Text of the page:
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Postings from November 2003
Re: Poor State of the Man Pages
From: Adam Turoff
November 28, 2003 14:23
Re: Poor State of the Man Pages
Message ID: 20031128222224.GA3261@panix.com
On Fri, Nov 28, 2003 at 10:31:16PM +0200, Shlomi Fish wrote:
> On Fri, 28 Nov 2003, Randal L. Schwartz wrote:
> > Where is the failure you keep noting?
> I'd like to have a good, free, high-quality reference for Perl, that would
> be suitable for beginners as well as hard-core Perl/UNIX/shell/whatever
> hacker-supreme gurus. Something like Python has at
> http://www.python.org/doc/2.3.2/, PHP has at
> http://www.php.net/manual/en/, etc. Is it too much to ask? Is it too much
> to expect? And if it is, how come you explain that it exists for both
> Python and PHP now, which are two of our biggest competitors?
Shlomi, this is the third or fourth time you've held up the Python and
PHP documentation as an idealized version of what you think the Perl
docs should be.
Both PHP and Python were created with a primary goal of being easy to use
for beginning programmers -- those new to programming, those new to the
language, and those who do not have deep experience with Unix or some
other platform. Comparing Perl's docs to those of Python and PHP is simply
a red herring. Perl *NEVER* had a goal of being easy to learn as a first
programming language, or being easy for non-Unix hackers to learn. Perl
was designed to be easy to *USE*, initially by english-speaking Unix
hackers, and now, sixteen years later, Perl is used by programmers around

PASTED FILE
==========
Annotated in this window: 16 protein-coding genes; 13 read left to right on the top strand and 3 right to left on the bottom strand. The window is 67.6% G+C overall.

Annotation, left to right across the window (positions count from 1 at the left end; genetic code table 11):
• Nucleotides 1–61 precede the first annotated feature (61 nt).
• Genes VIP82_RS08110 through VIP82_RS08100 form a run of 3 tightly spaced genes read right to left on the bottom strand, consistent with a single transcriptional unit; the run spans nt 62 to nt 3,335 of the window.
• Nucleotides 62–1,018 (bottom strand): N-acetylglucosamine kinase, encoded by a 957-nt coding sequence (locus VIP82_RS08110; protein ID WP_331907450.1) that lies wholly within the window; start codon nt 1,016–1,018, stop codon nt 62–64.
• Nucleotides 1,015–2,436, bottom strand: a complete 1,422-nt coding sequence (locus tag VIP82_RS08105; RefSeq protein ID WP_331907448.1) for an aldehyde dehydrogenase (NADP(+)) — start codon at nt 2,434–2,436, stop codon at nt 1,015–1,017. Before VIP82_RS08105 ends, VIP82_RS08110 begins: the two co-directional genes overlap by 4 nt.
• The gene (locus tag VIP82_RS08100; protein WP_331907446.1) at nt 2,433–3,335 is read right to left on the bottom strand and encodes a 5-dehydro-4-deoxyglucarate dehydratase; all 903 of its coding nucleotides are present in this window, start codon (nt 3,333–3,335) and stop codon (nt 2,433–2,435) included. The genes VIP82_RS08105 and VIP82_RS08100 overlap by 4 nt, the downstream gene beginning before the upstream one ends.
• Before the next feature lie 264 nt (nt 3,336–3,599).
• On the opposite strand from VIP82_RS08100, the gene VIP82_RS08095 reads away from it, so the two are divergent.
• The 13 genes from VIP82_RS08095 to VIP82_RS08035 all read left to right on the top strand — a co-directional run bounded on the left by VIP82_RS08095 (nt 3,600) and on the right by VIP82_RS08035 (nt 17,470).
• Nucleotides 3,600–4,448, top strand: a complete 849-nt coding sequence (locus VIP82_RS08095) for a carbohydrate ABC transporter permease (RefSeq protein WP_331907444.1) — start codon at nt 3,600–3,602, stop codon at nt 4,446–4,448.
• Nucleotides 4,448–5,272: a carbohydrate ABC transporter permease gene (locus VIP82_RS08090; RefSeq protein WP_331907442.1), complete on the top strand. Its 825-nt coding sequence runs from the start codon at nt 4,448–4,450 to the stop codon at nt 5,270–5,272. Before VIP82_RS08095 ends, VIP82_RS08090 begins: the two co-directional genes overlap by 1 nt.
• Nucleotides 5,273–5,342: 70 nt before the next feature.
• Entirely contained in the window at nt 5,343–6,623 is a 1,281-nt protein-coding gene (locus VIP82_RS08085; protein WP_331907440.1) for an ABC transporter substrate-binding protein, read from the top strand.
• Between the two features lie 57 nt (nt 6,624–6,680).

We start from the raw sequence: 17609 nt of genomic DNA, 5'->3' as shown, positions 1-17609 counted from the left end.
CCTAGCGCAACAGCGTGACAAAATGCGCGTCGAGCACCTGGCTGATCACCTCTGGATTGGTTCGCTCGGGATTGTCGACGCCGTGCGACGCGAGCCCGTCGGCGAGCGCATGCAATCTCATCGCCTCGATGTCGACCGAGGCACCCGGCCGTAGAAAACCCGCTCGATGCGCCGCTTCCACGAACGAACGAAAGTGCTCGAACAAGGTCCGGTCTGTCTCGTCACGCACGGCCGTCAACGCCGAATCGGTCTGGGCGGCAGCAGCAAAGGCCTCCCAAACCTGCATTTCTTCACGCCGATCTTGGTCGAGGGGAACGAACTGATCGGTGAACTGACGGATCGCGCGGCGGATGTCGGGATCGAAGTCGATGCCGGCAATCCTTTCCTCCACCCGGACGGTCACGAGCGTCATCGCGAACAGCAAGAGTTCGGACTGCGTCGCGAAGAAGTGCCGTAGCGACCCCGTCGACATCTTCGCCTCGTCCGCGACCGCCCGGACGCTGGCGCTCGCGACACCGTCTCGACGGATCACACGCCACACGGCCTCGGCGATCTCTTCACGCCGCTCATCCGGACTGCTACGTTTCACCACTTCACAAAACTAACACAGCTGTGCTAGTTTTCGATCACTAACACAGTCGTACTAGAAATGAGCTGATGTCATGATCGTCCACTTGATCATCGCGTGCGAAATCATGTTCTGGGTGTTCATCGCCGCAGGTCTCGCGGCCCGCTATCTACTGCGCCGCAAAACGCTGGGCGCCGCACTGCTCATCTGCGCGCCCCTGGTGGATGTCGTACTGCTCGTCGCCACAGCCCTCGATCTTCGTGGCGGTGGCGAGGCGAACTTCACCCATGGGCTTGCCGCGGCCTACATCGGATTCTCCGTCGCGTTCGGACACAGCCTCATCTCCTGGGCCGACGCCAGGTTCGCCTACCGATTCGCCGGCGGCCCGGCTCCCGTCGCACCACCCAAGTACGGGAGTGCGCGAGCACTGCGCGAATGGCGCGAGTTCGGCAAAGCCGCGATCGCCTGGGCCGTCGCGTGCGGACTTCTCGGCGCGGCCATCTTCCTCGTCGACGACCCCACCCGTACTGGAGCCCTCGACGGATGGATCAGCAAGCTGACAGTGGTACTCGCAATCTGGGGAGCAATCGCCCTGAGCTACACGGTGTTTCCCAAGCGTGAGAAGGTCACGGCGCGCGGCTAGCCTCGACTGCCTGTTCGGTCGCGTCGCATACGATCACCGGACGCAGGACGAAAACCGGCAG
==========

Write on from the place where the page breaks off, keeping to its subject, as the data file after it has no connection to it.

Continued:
the world speaking a variety of different languages, using different
operating systems, with skills ranging from the newbie baby-talk
programmer to the very experienced hacker.
Perl is a power tool designed and used by know what they want to do an
need to do it with a minimum of fuss. Perl's documentation, printed
books, magazines, websites, mailing lists, conferences, tutorials and
either (a) cater to that audience or (b) teach the skills necessary to
become part of that audience.
We're sorry that your friend can't find the information he needs across
the thousands of pages of documentation, gigabytes of web content, or
hundreds of books on the topic. Quite frankly, it is not our job to
make Perl as easy to learn as possible for the greatest number of people
across the globe, regardless of aptitude, ability to pay, the state of the
<insert-country-name-here>'s economy, or access to a computer.
Furthermore, your friend's immediate problem seems to have been solved
already. He doesn't need to *BUY* Programming Perl, he needs to *READ*
it. Lending him your copy (gasp!) addresses his immediate needs.
Attacking literally thousands of volunteers telling us, "your docs are
all bad because my friend can't understand them!" doesn't help anyone,
especially you or your friend.
Finally, you have failed to prove that there even *is* a significant gap
in Perl's documentation. You have succeeded in proving that *you* *think*
there is, based on a handful of data points. You have also succeeded in
demonstrating that the vast majority of those who are competant enough to
help you disagree with pretty much all of your basic assumptions.
> As time goes by, the younger generations who became introduced to
> computers in an early age, will be less and less willing to bother getting
> hold of a book just to learn how to hack something. For them, learning to
> hack something is a trial-by-error, write-this-write-that,
> consult-this-and-that, google-here-and-there, etc. procedure. I know,
> because I can tell that that's how I learned a great deal of things, and
> still do to a great extent. And Python and PHP give way to these
> kind of people much more than Perl at the moment.
If that's the case, then don't let us stop you. You don't need our
permission to write better docs that let everyone learn how to program
Perl. Get started and let us know the results. If the need is truly as
great as you say it is, your docs will surely be indispensible.